There were one or two friendships I did end up dropping after my viewpoints started to change, because my friendship was based on intellectual and philosophic values (not that we held the same values, but I was a lot more willing to concede the good intentions and benevolence of those who did hold leftist views). I dropped that friendship not simply because my friend held those views, but because I realized that she accepted the basic premises those views were built on on at least a semi-conscious level, and I couldn't bring myself to deal with that once I understood it. Also, she actively advocates for those values, and I had no interest in supporting someone who was, consciously or not, out to destroy me.

This person is not a deep philosophic thinker. She is incredibly ignorant and naive when it comes to politics (not stupid, just very, very uninformed) and even in our own profession, she has explicitly stated to me in the past that I was the better practicioner because I grasped the concepts involved more thoroughly than she did, i.e. I was the better conceptual thinker of the two of us. I have no intention of dropping this friendship, because it is not based on politics and because I think my friend is suffering from bad premises and errors of knowledge, not deliberate malevolent intent. Also, she does not engage in advocacy and is still quite apolitical in action. But after she expressed this view, I couldn't help thinking that what she had said was ugly. It changed my opinion of her slightly, and not for the better.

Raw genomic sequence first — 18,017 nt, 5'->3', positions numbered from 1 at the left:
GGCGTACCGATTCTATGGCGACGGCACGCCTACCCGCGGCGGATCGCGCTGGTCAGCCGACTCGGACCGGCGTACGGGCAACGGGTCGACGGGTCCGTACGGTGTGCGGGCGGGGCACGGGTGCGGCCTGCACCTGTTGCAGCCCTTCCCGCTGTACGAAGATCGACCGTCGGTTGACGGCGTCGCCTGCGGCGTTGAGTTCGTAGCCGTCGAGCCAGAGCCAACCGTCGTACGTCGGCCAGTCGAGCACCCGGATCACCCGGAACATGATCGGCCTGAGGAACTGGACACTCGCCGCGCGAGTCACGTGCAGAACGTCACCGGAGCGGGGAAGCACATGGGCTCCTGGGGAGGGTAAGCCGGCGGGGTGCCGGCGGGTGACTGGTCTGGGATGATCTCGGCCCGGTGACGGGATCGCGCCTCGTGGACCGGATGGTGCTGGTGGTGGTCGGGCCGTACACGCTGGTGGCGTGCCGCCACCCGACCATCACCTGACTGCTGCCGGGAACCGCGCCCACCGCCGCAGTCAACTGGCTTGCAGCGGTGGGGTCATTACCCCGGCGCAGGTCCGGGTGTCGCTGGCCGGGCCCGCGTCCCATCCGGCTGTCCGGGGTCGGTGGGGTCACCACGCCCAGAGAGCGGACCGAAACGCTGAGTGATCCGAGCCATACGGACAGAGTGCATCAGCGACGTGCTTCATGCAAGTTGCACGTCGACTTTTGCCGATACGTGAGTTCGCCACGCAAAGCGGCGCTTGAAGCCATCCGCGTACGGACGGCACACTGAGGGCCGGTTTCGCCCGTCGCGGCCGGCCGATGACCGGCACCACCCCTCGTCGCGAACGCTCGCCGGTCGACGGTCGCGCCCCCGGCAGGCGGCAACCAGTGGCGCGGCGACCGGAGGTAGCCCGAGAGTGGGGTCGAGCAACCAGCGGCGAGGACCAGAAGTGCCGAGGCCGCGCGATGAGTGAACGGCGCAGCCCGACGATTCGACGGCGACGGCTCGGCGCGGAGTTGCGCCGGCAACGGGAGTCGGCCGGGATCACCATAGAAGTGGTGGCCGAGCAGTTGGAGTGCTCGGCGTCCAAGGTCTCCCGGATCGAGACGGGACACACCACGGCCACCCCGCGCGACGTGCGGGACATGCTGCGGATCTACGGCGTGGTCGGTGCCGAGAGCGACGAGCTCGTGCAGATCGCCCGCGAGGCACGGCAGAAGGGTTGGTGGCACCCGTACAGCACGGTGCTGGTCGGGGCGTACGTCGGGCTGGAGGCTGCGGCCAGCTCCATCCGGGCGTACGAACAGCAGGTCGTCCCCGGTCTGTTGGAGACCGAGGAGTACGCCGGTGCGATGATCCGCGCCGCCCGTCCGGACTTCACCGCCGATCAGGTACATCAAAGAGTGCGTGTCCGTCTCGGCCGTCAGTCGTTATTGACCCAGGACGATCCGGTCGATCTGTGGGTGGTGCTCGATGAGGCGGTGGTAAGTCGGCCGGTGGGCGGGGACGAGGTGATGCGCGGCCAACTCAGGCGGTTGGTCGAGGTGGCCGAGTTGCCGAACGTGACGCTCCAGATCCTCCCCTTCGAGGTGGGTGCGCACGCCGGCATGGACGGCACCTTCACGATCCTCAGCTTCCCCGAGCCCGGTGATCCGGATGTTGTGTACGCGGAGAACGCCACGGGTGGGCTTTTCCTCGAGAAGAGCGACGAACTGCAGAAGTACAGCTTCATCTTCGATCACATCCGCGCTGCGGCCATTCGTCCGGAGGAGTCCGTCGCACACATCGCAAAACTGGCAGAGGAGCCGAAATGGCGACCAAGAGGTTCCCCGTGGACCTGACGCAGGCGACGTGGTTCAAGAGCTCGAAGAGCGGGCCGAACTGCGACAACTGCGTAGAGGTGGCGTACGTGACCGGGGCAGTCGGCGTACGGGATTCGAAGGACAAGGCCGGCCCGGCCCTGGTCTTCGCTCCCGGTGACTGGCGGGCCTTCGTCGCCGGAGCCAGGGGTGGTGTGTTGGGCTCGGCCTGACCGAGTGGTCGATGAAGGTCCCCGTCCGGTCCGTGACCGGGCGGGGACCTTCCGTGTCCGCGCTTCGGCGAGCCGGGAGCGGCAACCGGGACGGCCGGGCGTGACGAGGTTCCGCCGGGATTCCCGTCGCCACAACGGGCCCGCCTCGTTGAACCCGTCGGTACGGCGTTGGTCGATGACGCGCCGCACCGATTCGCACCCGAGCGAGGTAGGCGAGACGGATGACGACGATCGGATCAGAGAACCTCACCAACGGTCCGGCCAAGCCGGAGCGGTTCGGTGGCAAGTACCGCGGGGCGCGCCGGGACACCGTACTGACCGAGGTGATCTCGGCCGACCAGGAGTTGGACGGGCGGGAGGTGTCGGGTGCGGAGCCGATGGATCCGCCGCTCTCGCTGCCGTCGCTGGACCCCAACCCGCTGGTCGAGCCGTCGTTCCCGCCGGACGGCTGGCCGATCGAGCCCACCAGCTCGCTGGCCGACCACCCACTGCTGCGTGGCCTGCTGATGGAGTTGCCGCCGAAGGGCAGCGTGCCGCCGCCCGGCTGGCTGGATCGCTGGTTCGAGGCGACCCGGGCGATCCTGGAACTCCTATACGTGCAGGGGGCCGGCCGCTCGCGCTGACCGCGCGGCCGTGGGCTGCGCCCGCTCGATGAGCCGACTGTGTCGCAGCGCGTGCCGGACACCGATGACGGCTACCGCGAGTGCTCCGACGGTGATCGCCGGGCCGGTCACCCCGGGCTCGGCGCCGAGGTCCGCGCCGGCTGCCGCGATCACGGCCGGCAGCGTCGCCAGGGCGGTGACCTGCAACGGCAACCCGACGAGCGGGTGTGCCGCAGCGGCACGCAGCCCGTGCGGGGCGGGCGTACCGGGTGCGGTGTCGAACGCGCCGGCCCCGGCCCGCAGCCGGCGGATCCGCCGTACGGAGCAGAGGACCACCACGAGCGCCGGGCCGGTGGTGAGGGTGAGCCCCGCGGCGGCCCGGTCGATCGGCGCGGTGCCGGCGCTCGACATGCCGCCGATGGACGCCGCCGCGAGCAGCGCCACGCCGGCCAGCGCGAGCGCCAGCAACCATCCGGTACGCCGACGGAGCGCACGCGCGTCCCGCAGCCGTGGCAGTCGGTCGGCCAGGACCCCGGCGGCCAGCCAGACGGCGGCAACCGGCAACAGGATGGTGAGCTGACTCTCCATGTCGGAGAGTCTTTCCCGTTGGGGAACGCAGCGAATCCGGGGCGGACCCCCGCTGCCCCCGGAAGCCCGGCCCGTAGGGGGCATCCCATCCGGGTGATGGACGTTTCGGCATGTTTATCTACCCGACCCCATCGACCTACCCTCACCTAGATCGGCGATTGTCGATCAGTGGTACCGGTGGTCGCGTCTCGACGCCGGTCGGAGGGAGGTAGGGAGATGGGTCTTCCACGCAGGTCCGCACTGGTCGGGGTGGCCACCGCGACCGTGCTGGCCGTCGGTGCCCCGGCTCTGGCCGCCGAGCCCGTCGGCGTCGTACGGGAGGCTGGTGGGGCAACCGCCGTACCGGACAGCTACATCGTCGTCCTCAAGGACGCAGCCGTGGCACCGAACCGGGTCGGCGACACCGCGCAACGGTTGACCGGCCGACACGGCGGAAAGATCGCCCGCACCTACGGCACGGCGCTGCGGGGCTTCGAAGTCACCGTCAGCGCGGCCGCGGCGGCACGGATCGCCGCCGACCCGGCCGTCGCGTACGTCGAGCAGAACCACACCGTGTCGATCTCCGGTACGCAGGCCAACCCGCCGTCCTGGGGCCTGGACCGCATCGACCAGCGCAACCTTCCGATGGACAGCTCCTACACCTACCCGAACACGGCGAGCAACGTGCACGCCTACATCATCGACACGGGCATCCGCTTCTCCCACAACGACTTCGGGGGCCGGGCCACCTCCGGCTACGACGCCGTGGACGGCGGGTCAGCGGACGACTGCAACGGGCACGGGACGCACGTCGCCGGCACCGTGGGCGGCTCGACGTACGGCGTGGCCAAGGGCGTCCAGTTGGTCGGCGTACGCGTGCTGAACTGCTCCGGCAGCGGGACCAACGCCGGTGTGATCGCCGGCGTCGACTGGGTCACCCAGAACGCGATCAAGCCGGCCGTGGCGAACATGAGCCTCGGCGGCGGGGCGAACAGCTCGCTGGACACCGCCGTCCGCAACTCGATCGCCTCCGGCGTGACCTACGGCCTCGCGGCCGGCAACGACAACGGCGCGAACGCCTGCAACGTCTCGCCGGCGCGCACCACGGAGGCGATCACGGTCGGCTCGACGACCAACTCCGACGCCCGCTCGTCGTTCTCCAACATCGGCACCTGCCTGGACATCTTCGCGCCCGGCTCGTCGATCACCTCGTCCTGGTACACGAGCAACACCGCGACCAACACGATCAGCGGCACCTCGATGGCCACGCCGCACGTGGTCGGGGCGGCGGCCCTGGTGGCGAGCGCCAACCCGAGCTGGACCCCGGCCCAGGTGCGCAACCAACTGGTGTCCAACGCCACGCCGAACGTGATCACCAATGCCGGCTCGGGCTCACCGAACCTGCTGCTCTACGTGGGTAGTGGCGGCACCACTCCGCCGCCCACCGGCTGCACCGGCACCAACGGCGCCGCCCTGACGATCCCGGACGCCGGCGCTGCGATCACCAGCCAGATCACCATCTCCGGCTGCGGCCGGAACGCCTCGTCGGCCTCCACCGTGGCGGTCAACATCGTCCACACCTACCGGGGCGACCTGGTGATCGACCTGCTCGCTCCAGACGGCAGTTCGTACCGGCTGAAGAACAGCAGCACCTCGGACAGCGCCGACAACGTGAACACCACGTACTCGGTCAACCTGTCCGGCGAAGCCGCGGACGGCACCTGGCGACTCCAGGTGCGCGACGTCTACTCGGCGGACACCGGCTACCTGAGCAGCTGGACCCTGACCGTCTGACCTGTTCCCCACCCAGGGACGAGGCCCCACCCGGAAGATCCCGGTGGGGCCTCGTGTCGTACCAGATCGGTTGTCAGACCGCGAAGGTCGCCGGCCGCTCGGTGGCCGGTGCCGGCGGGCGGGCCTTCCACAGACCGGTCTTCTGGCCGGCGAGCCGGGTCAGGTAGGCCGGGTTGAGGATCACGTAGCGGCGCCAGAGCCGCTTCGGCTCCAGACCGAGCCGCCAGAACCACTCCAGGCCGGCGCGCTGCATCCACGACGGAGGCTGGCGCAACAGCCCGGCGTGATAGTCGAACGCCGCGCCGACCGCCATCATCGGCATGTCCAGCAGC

I guess this isn't so much a question as it is an experience I wanted to share. I'm not sure I put it in the right place, though I'm sure Betsy will move it if I didn't. Did anyone else here note a change in their emotional responses once they started to embrace Objectivist ideas? How did it affect you, if you care to share?

Share this post


Link to post
Share on other sites
I'm not sure I put it in the right place, though I'm sure Betsy will move it if I didn't.

I moved it to "Psychology."

Did anyone else here note a change in their emotional responses once they started to embrace Objectivist ideas? How did it affect you, if you care to share?

Not that much for me because I didn't really change many premises. I did however, have a similar experience with an old girlfriend.

All through elementary school and junior high we were friends because she was the only girl I knew who was intelligent, literate, and seriously interested in ideas as well boys, clothes, and other girlfriend things. We did have quite different senses of life, heroes, and personal values, but it didn't bother me much because I enjoyed all the time I spent with her talking about the things that were important to me.

We went our separate ways, but finally met up after almost 30 years. By then we were both mothers and we talked about our kids. That's when I heard her talk, in a lighthearted, unselfconscious way about her children and the demeaning, abusive way she treated them. I was so appalled that I could not tolerate that big a gap in values as I had when we were teenagers. I could hardly wait until she had to leave.

Share this post


Link to post
Share on other sites